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Part 3 MRCOG: syllabus

The aim of the Part 3 exam is to assess the candidate’s ability to demonstrate core clinical skills in the context of the skills, knowledge, attitudes and competences as defined in the MRCOG Part 2 curriculum.

Core modules

The Part 3 exam consists of 14 tasks which are linked to 14 of the knowledge-based modules in the UK O&G curriculum

  1. Teaching 
  2. Core surgical skills 
  3. Postoperative care 
  4. Antenatal care 
  5. Maternal medicine 
  6. Management of labour 
  7. Management of delivery 
  8. Postpartum problems (the puerperium) 
  9. Gynaecological problems 
  10. Subfertility 
  11. Sexual and reproductive health
  12. Early pregnancy care 
  13. Gynaecological oncology 
  14. Urogynaecology and pelvic floor problems 

For more detail about the content of each module, please visit the core curriculum page.

Five core skills

The exam will assess the following five core skill domains in the context of the 14 modules:

  • Patient safety
  • Communicating with patients and families
  • Communicating with colleagues
  • Information gathering
  • Applied clinical knowledge

Each task will assess up to four of the five core skill domains.

What you are expected to demonstrate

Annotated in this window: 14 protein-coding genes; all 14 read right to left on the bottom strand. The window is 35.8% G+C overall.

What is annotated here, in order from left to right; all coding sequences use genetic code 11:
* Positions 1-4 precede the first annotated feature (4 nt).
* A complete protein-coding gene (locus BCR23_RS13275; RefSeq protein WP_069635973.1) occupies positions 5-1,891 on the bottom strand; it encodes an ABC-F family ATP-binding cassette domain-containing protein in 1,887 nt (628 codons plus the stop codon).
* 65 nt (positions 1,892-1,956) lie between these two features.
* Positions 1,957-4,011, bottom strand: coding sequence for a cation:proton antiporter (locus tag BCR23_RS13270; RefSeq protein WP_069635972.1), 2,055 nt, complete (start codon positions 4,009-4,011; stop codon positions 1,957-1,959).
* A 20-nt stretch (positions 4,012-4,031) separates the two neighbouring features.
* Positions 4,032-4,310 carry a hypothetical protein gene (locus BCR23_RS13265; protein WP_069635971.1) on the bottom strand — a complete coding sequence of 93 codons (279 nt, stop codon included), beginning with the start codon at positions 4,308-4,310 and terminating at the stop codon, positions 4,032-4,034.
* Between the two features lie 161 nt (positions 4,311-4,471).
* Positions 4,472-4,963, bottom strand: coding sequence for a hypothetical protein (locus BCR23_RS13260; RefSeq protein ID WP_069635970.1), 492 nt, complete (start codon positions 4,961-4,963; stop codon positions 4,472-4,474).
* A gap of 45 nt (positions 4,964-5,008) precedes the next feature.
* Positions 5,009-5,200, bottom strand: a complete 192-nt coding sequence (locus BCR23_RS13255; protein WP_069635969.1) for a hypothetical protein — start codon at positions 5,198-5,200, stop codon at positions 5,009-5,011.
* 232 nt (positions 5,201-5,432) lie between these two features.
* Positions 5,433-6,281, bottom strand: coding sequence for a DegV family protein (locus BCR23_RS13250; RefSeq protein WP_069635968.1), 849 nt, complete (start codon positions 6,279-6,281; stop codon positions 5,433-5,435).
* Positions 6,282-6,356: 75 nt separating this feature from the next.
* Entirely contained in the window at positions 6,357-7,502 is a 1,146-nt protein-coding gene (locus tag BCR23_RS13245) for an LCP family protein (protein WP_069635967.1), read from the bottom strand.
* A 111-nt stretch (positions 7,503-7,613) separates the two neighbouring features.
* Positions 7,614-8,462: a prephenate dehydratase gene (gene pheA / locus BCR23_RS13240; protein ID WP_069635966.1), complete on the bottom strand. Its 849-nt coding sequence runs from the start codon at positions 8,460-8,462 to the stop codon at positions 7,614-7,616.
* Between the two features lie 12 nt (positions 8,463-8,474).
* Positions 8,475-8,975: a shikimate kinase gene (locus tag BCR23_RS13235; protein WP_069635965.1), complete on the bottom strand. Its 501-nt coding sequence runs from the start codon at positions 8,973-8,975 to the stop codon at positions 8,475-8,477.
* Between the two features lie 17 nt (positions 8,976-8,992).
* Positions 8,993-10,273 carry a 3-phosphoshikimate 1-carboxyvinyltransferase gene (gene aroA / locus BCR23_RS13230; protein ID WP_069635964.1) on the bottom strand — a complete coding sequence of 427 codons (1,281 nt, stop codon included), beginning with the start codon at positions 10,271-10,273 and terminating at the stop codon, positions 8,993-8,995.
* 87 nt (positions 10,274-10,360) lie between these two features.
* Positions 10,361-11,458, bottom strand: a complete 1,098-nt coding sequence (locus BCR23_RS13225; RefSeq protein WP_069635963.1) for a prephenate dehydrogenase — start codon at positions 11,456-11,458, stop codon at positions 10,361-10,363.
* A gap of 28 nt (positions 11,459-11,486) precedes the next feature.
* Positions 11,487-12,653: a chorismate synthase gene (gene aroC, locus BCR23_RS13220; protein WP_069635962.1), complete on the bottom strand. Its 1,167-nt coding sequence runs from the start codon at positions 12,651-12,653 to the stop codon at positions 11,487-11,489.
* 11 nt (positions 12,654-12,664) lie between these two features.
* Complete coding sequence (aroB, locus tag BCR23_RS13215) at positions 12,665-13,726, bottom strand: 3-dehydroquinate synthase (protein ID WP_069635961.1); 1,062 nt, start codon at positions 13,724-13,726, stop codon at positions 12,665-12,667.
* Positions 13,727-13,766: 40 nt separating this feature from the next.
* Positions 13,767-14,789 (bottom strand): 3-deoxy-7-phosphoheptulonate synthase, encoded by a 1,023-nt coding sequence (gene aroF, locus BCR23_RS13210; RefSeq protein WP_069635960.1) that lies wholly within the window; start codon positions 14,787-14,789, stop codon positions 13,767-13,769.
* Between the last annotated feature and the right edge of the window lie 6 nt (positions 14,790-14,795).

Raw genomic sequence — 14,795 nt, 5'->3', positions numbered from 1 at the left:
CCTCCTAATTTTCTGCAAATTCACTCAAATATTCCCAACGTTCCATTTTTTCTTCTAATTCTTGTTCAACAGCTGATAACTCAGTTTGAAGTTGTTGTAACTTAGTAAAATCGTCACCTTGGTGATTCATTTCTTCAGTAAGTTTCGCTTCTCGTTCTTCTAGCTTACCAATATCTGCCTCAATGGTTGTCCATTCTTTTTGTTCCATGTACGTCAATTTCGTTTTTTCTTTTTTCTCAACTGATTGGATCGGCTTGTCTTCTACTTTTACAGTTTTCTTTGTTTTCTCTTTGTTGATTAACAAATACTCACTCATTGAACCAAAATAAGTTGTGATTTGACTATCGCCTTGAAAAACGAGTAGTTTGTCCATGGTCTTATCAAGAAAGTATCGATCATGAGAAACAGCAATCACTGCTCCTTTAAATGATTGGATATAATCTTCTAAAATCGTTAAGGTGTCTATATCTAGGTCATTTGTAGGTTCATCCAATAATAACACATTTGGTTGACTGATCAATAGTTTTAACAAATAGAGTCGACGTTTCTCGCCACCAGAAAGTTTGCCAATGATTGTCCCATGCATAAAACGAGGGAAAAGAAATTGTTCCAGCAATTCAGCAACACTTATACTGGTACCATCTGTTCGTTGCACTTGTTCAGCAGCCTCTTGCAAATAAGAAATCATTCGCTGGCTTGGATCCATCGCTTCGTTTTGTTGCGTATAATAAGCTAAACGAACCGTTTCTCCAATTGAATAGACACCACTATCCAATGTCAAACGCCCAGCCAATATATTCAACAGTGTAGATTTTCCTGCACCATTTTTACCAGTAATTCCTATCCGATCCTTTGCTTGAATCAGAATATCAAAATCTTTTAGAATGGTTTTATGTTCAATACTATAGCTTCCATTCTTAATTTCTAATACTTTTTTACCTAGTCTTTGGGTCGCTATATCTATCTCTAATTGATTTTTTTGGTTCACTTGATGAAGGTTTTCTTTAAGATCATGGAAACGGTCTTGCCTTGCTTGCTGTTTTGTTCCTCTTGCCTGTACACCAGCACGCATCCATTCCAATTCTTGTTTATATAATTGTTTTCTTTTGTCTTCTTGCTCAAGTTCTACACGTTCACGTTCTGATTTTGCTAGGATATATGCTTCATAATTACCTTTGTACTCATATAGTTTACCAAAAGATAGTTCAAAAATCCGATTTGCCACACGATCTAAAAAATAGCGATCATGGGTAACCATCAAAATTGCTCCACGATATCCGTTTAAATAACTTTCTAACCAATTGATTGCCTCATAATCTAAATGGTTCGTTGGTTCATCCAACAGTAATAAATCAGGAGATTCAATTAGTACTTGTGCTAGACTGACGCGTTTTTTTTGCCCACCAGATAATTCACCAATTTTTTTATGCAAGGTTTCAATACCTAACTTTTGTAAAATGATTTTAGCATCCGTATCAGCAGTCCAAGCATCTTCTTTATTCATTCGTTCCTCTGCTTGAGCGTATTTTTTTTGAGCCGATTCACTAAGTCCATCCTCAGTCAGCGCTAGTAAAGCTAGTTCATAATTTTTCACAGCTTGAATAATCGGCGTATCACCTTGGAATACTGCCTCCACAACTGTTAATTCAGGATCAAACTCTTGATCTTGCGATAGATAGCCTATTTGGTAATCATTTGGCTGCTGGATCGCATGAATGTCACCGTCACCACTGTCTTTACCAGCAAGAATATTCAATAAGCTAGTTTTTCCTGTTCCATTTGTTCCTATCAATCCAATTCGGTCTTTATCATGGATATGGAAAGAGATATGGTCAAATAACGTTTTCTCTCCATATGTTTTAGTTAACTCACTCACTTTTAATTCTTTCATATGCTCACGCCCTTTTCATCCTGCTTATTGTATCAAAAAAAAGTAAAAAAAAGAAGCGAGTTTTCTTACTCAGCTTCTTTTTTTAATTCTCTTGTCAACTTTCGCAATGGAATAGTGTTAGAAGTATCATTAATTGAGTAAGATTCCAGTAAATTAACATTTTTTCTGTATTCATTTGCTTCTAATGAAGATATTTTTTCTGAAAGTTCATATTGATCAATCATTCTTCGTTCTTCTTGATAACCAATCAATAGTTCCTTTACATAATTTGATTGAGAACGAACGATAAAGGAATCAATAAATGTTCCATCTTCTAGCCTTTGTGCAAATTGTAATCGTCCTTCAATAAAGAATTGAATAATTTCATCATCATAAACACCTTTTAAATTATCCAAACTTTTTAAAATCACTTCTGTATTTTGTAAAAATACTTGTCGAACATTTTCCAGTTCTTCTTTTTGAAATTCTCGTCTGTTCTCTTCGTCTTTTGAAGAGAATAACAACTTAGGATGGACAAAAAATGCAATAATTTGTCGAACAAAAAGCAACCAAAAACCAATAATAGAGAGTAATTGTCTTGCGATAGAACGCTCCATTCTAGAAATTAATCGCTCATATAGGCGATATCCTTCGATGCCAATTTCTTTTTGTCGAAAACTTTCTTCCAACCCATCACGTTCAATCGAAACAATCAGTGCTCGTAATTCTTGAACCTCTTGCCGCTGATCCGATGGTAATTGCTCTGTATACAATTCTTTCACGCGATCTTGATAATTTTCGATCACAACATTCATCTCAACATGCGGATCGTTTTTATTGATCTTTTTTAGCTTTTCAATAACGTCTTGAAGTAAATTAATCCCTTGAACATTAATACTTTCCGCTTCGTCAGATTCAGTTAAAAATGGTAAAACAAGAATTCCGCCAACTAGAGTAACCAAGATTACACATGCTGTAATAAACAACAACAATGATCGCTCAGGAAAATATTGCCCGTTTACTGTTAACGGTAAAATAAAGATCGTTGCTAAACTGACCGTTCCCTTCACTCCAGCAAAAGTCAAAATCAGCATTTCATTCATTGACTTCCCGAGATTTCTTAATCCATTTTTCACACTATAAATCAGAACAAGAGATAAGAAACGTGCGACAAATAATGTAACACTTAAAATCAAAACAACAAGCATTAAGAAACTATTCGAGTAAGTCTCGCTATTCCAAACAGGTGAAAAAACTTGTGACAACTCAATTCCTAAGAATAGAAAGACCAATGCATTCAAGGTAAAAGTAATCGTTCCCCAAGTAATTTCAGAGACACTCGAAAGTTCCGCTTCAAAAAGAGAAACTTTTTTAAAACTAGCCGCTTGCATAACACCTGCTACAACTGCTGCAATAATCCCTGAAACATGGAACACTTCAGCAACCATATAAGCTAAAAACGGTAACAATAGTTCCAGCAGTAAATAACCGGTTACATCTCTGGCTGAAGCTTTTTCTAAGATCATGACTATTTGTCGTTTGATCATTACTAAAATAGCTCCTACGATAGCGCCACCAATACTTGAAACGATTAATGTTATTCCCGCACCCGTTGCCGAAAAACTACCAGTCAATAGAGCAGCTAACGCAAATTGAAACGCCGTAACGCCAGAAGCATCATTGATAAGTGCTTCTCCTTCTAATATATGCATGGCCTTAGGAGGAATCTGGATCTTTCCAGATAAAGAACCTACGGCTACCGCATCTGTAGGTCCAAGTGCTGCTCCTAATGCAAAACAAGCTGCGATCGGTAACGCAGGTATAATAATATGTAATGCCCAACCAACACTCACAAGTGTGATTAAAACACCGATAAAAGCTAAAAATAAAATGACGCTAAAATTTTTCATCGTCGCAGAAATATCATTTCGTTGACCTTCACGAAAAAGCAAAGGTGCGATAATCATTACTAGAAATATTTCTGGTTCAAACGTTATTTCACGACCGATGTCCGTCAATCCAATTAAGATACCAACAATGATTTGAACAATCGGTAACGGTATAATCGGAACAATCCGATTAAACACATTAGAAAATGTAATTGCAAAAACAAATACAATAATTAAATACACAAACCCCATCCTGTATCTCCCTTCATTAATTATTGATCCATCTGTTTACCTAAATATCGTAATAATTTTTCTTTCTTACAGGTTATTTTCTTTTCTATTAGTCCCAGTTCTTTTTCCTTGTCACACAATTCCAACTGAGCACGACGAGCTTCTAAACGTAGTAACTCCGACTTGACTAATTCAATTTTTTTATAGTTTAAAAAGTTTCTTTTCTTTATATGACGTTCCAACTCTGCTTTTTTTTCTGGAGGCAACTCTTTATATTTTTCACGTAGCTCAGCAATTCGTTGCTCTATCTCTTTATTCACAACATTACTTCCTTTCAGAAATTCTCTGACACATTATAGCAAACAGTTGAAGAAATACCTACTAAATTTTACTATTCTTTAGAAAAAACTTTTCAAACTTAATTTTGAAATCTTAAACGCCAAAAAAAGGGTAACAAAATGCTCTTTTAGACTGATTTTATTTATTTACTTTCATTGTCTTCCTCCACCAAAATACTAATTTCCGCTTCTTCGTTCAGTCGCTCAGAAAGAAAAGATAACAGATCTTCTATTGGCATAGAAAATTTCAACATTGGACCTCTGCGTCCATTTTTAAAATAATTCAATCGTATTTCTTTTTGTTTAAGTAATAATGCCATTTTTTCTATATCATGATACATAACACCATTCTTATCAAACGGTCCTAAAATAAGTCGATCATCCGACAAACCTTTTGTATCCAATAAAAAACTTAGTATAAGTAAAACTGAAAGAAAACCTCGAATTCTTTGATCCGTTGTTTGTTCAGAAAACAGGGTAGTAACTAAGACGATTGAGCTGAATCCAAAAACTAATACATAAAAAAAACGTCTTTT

Clinical knowledge

The candidate will be expected to demonstrate the application of their clinical knowledge of obstetrics and gynaecology by their ability to:

  • Convey a sound and comprehensive evidence-based understanding of the Part 2 MRCOG curriculum in relation to the clinical tasks in the Part 3 examination
  • Justify investigations and interventions
  • Critically interpret clinical findings and results of investigations
  • Critically discuss management options
  • Present a balanced view of the risks and benefits of interventions

Fundamental communications skills

The essential communication skills that underpin every patient-doctor interaction will be assessed in the context of all of the knowledge-based modules tested in the Part 3 exam. The candidate will be expected to demonstrate skills in:

  • Making an appropriate introduction explaining their name, role, purpose of interaction and establishing a rapport
  • Taking a concise, relevant history using a blend of mainly open and some closed questions, demonstrating a logical and clearly reasoned style of questioning
  • Empathy, active listening, responding to patient cues
  • Identifying and managing communication barriers including the use of interpreters
  • Giving information in manageable amounts using patient-friendly language, avoiding jargon and explain clinical terms
  • Encouraging dialogue and shared decision making
  • Negotiating skills but demonstrating respect for patient autonomy in decision making including when decisions are made against medical advice
  • Acknowledging and addressing patient’s concerns
  • Taking informed consent including an awareness of mental capacity
  • Maintaining patient dignity at all times
  • Ensuring appropriate use of chaperones for intimate examinations, maintaining dignity at all times and being sensitive to cultural and religious issues

Elsewhere on the site

Specialty training in O&G
Overview of the specialty training programme in obstetrics and gynaecology, including how the MRCOG exams fit in
The full specialty training programme in O&G – core modules, ultrasound, ATSMs, subspecialty and academic